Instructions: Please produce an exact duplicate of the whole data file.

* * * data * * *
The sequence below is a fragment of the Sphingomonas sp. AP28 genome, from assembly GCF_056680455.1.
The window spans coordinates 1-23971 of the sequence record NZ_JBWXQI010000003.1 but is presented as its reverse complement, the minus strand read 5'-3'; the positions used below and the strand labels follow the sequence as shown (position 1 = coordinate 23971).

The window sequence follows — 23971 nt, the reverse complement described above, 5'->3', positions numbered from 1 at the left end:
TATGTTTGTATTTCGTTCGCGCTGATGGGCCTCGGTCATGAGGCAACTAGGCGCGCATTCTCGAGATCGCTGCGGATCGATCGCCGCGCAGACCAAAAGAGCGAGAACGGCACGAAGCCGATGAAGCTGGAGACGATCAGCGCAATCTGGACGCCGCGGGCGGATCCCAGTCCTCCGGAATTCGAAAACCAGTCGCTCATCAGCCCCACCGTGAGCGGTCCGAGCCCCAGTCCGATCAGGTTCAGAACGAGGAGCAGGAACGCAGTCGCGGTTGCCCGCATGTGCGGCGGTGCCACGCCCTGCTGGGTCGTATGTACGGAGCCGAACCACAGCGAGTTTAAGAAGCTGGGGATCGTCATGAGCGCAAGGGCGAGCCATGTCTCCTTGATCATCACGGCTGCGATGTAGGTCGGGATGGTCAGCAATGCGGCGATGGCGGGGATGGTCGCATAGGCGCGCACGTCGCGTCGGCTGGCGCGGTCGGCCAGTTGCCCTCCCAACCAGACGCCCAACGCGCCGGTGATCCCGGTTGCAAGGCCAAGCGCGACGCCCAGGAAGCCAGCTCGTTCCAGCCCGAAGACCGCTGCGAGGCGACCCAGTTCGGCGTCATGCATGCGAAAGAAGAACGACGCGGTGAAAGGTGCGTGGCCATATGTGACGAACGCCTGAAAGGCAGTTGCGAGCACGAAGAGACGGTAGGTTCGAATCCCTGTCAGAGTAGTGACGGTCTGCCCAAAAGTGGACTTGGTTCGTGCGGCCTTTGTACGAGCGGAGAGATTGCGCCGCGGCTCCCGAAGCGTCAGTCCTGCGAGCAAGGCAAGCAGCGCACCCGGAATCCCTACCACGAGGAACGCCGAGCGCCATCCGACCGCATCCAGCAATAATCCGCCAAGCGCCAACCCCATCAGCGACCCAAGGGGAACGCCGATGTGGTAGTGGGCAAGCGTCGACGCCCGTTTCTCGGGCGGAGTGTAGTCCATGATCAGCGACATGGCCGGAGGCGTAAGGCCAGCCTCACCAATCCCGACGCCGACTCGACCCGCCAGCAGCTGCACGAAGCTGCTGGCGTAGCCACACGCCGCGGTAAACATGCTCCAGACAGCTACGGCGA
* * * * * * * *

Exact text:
The sequence below is a fragment of the Sphingomonas sp. AP28 genome, from assembly GCF_056680455.1.
The window spans coordinates 1-23971 of the sequence record NZ_JBWXQI010000003.1 but is presented as its reverse complement, the minus strand read 5'-3'; the positions used below and the strand labels follow the sequence as shown (position 1 = coordinate 23971).

The window sequence follows — 23971 nt, the reverse complement described above, 5'->3', positions numbered from 1 at the left end:
TATGTTTGTATTTCGTTCGCGCTGATGGGCCTCGGTCATGAGGCAACTAGGCGCGCATTCTCGAGATCGCTGCGGATCGATCGCCGCGCAGACCAAAAGAGCGAGAACGGCACGAAGCCGATGAAGCTGGAGACGATCAGCGCAATCTGGACGCCGCGGGCGGATCCCAGTCCTCCGGAATTCGAAAACCAGTCGCTCATCAGCCCCACCGTGAGCGGTCCGAGCCCCAGTCCGATCAGGTTCAGAACGAGGAGCAGGAACGCAGTCGCGGTTGCCCGCATGTGCGGCGGTGCCACGCCCTGCTGGGTCGTATGTACGGAGCCGAACCACAGCGAGTTTAAGAAGCTGGGGATCGTCATGAGCGCAAGGGCGAGCCATGTCTCCTTGATCATCACGGCTGCGATGTAGGTCGGGATGGTCAGCAATGCGGCGATGGCGGGGATGGTCGCATAGGCGCGCACGTCGCGTCGGCTGGCGCGGTCGGCCAGTTGCCCTCCCAACCAGACGCCCAACGCGCCGGTGATCCCGGTTGCAAGGCCAAGCGCGACGCCCAGGAAGCCAGCTCGTTCCAGCCCGAAGACCGCTGCGAGGCGACCCAGTTCGGCGTCATGCATGCGAAAGAAGAACGACGCGGTGAAAGGTGCGTGGCCATATGTGACGAACGCCTGAAAGGCAGTTGCGAGCACGAAGAGACGGTAGGTTCGAATCCCTGTCAGAGTAGTGACGGTCTGCCCAAAAGTGGACTTGGTTCGTGCGGCCTTTGTACGAGCGGAGAGATTGCGCCGCGGCTCCCGAAGCGTCAGTCCTGCGAGCAAGGCAAGCAGCGCACCCGGAATCCCTACCACGAGGAACGCCGAGCGCCATCCGACCGCATCCAGCAATAATCCGCCAAGCGCCAACCCCATCAGCGACCCAAGGGGAACGCCGATGTGGTAGTGGGCAAGCGTCGACGCCCGTTTCTCGGGCGGAGTGTAGTCCATGATCAGCGACATGGCCGGAGGCGTAAGGCCAGCCTCACCAATCCCGACGCCGACTCGACCCGCCAGCAGCTGCACGAAGCTGCTGGCGTAGCCACACGCCGCGGTAAACATGCTCCAGACAGCTACGGCGA